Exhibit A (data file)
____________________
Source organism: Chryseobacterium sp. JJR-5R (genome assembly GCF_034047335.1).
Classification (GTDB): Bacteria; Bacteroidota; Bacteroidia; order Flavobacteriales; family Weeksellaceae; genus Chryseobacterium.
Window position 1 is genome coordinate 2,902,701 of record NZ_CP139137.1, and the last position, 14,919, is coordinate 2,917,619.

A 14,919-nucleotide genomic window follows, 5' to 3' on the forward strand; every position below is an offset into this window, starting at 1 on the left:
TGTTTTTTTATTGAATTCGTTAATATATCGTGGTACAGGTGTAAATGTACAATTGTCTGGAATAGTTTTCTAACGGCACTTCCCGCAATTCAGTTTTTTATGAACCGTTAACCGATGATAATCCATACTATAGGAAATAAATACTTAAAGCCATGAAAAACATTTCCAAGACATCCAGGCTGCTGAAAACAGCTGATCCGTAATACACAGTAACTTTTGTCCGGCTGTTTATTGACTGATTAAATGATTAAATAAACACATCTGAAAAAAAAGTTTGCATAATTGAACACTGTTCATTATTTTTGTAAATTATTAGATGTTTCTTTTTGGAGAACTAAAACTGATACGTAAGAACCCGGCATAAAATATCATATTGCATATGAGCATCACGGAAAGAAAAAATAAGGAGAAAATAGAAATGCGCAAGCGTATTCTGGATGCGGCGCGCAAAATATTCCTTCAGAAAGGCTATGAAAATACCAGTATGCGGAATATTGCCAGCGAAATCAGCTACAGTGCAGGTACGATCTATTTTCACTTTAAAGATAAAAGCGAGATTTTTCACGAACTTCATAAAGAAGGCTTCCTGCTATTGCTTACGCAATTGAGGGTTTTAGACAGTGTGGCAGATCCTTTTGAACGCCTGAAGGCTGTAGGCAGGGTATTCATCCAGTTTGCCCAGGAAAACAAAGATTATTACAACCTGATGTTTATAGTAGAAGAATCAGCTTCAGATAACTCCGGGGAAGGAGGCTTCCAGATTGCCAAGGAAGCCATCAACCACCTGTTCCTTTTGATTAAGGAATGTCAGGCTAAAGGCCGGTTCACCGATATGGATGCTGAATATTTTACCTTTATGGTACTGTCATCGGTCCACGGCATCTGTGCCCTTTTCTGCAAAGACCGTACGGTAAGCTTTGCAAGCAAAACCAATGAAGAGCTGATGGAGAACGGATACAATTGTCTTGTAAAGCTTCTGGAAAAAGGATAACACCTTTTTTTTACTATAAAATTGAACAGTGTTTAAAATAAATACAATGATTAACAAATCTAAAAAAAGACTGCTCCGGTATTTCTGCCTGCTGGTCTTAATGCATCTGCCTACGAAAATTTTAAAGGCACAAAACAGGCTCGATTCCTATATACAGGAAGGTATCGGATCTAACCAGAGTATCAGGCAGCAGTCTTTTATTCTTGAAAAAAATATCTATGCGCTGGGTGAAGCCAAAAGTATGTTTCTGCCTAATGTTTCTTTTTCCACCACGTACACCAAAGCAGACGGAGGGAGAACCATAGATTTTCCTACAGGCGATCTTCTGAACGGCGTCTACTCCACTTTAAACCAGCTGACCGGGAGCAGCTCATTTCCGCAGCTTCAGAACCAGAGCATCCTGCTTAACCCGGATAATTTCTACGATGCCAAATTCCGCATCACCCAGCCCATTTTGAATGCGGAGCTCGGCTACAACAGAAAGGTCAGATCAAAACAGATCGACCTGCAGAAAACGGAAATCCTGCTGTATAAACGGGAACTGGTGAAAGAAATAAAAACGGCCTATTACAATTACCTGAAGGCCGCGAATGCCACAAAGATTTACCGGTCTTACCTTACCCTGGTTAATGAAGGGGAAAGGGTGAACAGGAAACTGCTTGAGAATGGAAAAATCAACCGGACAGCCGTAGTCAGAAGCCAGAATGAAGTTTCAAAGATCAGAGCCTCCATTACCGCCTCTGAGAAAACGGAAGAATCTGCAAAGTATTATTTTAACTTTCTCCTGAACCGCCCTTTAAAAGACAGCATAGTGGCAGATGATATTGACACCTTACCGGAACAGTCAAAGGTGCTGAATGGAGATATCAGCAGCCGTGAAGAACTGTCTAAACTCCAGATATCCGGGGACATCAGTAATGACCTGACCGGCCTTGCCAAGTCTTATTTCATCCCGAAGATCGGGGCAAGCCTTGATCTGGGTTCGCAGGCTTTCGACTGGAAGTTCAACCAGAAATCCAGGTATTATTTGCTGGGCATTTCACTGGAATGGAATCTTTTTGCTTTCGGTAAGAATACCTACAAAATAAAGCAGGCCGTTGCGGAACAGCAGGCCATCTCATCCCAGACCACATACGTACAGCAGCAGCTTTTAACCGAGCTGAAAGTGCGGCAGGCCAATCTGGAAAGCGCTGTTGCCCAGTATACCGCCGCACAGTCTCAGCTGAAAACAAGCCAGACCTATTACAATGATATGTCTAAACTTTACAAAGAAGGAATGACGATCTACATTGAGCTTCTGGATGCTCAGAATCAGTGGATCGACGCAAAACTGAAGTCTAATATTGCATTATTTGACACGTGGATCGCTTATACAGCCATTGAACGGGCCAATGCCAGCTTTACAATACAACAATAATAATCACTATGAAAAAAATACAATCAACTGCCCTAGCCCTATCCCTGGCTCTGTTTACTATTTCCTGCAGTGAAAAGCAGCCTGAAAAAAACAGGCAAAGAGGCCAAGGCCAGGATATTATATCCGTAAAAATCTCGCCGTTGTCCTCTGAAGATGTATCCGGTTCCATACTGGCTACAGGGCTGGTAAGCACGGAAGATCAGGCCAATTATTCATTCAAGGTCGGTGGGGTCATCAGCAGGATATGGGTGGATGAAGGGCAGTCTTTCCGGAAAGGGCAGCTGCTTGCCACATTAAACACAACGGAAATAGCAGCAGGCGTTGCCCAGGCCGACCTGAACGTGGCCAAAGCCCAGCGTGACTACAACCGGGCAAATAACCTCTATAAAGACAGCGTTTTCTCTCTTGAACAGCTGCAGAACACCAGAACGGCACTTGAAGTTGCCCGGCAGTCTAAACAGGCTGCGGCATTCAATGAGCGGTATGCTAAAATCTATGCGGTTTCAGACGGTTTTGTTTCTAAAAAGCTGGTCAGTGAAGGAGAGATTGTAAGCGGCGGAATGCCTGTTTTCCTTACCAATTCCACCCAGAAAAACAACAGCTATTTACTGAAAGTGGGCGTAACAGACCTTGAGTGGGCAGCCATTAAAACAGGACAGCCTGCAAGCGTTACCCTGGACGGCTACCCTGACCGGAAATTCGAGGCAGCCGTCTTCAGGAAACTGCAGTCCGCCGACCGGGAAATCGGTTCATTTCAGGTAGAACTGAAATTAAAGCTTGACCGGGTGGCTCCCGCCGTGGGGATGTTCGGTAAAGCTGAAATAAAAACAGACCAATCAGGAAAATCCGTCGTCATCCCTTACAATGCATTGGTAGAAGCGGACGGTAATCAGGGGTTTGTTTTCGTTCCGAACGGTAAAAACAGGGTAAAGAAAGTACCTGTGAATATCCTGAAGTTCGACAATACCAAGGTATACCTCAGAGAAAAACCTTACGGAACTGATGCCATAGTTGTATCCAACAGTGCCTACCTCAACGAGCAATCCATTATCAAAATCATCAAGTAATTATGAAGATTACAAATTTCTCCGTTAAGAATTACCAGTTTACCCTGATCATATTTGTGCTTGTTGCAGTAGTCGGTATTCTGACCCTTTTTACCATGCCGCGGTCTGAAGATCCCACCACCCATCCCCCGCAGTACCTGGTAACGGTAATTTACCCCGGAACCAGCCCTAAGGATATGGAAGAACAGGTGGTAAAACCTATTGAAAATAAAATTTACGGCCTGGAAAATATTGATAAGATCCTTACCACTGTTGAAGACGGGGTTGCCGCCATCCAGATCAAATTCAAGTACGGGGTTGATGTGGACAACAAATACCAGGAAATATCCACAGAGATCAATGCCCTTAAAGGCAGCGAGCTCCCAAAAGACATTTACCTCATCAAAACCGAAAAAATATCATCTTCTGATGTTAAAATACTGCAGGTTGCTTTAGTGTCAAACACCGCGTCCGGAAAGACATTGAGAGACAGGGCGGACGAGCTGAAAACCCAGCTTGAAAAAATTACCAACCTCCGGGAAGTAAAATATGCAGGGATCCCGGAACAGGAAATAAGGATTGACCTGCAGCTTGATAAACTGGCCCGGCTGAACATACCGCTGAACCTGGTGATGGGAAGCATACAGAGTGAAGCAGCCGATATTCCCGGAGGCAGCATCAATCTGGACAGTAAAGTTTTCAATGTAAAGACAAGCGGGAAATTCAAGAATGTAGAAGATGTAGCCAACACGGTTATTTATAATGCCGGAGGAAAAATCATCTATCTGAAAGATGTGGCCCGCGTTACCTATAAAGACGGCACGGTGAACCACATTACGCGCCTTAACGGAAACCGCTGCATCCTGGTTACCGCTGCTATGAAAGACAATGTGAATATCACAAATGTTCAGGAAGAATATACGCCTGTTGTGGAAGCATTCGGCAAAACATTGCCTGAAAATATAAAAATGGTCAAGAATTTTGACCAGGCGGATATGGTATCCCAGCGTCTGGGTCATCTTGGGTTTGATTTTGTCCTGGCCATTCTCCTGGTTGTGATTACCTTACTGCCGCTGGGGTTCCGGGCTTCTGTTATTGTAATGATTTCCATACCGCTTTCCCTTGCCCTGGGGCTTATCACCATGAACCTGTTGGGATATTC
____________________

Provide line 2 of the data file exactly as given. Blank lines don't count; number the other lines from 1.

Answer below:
Classification (GTDB): Bacteria; Bacteroidota; Bacteroidia; order Flavobacteriales; family Weeksellaceae; genus Chryseobacterium.